Select Page

A Figure of Speech is a literary device used to create a special effect or feeling by making some type of interesting or creative comparison.

What follows are some samples of real students’ attempts at this. Each definitely create a special “effect or feeling”–though I don’t think it’s what the writer was shooting for.

These were not written by my students. But the collection reminded me that I should really be saving more student work.

It really doesn’t get much better than this:

Her face was a perfect oval, like a circle that had its two
sides gently compressed by a Thigh Master.

His thoughts tumbled in his head, making and breaking alliances
like underpants in a dryer without Cling Free.

He spoke with the wisdom that can only come from experience,like
a guy who went blind because he looked at a solar eclipse without
one of those boxes with a pinhole in it and now goes around the
country speaking at high schools about the dangers of looking at
a solar eclipse without one of those boxes with a pinhole in it.

She grew on him like she was a colony of E.coli and he was
room-temperature Canadian beef.

She had a deep, throaty, genuine laugh, like that sound a dog
makes just before it throws up.

Her vocabulary was as bad as, like, whatever.

He was as tall as a six-foot-three-inch tree.

The revelation that his marriage of 30 years had disintegrated
because of his wife’s infidelity came as a rude shock, like a
surcharge at a formerly surcharge-free ATM.

The little boat gently drifted across the pond exactly the way
a bowling ball wouldn’t.

McBride fell 12 stories, hitting the pavement like a Hefty bag
filled with vegetable soup.

From the attic came an unearthly howl. The whole scene had an
eerie, surreal quality, like when you’re on vacation in another
city and Jeopardy comes on at 7:00 p.m.instead of 7:30.

Her hair glistened in the rain like a nose hair after a sneeze.

The hailstones leaped from the pavement, just like maggots when
you fry them in hot grease.

Long separated by cruel fate, the star-crossed lovers raced across
the grassy field toward each other like two freight trains, one
having left Cleveland at 6:36 p.m. traveling at 55 mph, the other
from Topeka at 4:19 p.m. at a speed of 35 mph.

They lived in a typical suburban neighborhood with picket fences
that resembled Nancy Kerrigan’s teeth.

He was as lame as a duck. Not the metaphorical lame duck,either,
but a real duck that was actually lame, maybe from stepping on
a land mine or something.

He fell for her like his heart was a mob informant and she was
the East River.

Even in his last years, Grandpappy had a mind like a steel trap,
only one that had been left out so long, it had rusted shut.

Shots rang out, as shots are wont to do.

The plan was simple, like my brother-in-law Phil. But unlike Phil,
this plan just might work.

The young fighter had a hungry look, the kind you get from not
eating for a while.

John and Mary had never met. They were like two hummingbirds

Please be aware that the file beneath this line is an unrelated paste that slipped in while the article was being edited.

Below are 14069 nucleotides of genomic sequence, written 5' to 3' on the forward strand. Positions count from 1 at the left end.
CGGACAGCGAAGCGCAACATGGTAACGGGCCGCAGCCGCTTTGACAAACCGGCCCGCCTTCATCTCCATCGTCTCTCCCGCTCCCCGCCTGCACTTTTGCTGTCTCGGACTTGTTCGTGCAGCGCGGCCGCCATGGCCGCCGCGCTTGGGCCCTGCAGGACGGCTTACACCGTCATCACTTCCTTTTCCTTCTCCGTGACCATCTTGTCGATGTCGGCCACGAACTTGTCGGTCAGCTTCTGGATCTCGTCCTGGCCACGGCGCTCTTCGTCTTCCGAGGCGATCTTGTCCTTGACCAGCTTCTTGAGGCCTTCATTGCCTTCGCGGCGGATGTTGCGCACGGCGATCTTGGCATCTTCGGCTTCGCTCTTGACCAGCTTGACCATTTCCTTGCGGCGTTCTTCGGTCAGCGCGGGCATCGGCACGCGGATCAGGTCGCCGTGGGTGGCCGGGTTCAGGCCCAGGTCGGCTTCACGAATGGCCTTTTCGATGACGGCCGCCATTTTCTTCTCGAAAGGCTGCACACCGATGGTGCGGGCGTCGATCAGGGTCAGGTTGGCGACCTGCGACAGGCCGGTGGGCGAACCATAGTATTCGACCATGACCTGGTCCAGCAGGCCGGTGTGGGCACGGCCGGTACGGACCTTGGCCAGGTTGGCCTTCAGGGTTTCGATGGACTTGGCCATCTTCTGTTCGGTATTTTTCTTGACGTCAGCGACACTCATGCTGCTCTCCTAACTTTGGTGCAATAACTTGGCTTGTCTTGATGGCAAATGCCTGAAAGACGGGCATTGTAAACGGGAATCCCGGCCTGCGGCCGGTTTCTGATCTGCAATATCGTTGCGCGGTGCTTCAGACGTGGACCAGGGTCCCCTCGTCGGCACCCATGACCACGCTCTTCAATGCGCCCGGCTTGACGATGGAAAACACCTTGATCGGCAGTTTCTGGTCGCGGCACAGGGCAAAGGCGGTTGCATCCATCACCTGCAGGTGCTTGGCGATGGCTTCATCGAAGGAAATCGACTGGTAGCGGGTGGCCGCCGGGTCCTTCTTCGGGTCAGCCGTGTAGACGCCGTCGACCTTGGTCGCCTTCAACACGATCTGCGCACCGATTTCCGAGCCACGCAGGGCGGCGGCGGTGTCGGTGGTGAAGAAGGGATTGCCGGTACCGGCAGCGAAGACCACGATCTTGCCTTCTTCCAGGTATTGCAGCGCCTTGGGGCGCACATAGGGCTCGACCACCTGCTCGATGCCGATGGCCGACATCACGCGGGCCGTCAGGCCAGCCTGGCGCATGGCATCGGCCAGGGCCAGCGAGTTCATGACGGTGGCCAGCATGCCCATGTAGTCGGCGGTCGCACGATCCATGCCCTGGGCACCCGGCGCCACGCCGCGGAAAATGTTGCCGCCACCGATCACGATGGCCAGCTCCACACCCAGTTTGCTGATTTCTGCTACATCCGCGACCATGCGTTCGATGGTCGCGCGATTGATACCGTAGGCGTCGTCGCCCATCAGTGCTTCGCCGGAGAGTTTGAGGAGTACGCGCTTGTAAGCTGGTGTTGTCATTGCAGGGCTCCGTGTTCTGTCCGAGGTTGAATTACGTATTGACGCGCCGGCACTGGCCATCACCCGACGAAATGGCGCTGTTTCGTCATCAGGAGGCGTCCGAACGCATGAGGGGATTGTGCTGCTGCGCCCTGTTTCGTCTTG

who had also never met.

The ballerina raised gracefully en pointe and extended one
slender leg behind her, like a dog at a fire hydrant.

It was an American tradition, like fathers chasing kids around
with power tools.

He was deeply in love. When she spoke, he thought he heard
bells, as if she were a garbage truck backing up.

Her eyes were like limpid pools, only they had forgotten to
put in any pH cleanser.

She walked into my office like a centipede with 98 missing legs.

It hurt the way your tongue hurts after you accidentally staple
it to the wall.

Update 1/30

I ran accross some more. This list includes the author’s names.

The politician was gone but unnoticed, like the period after the Dr. on a Dr Pepper can. –Wayne Goode, Madison,AL

John and Mary had never met. They were like two hummingbirds who had also never met. –Russell Beland, Springfield

The thunder was ominous sounding, much like the sound of a thin sheet of metal being shaken backstage during the storm scene in a play.-Barbara Fetherolf, Alexandria

The red brick wall was the color of a brick-red Crayola crayon.-Unknown

The door had been forced, as forced as the dialogue during the interview portion of “Jeopardy!” –Jean Sorensen, Herndon

The young fighter had a hungry look, the kind you get from not eating for a while. –Malcolm Fleschner, Arlington

Her artistic sense was exquisitely refined, like someone who can tell butter from I Can’t Believe It’s Not Butter. –Barbara Collier, Garrett Park

It came down the stairs looking very much like something no one had ever seen before. –Marian Carlsson, Lexington

The knife was as sharp as the tone used by Rep. Sheila Jackson Lee (D-Tex.) in her first several points of parliamentary procedure made to Rep. Henry Hyde (R-Ill.) in the House Judiciary Committee hearings on the impeachment of President William Jefferson Clinton. –J. F. Knowles, Springfield

The dandelion swayed in the gentle breeze like an oscillating electric fan set on medium. –Unknown

Her eyes were like limpid pools, only they had forgotten to put in any pH cleanser. –Chuck Smith, Woodbridge

Her voice had that tense, grating quality, like a first-generation thermal paper fax machine that needed a band tightened. –Sue Lin Chong, Washington